Classifications and Treatment of Capitellum Fracture (Elbow Injury):
Mechanism of injury
Based on the size of the articulating fragment, it is classified into three types:
- Type I (Hahn-Steinthal variety): This involves a large portion of the capitellum and a small chunk of trochlea with less of subchondral portion.
- Type II (Kocher-Lorenz variety): Here only a large portion of the capitellum is involved with a huge chunk of subchondral bone.
- Type III: Comminuted fracture.
- The patient complains of pain and swelling over the lateral aspect of the elbow.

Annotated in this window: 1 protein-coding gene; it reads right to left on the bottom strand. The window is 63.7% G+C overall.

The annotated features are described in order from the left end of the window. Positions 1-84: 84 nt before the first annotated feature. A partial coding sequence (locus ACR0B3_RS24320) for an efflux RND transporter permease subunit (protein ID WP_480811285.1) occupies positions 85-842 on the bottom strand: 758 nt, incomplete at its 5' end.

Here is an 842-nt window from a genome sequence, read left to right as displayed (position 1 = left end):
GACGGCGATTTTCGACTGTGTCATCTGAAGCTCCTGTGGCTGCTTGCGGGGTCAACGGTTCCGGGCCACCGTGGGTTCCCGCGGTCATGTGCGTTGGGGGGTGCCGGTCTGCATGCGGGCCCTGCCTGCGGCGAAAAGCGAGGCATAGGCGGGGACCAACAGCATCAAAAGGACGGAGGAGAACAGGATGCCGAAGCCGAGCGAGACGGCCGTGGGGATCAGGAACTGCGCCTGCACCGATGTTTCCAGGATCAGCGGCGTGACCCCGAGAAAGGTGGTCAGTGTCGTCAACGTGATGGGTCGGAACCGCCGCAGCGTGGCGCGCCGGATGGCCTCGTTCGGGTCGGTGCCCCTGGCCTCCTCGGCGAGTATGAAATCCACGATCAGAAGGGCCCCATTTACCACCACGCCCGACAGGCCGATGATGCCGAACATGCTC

- Elbow and forearm movements are also restricted.
A true lateral view of the elbow is mandatory to accurately diagnose this fracture. The characteristic finding of this fracture is the presence of “double arc sign” described by McKay over the X-ray.
- Undisplaced fractures can be managed conservatively by an above elbow plaster cast or slab for 3 to 4 weeks.
- Displaced fractures need open reduction and internal fixation with minifragment screws.
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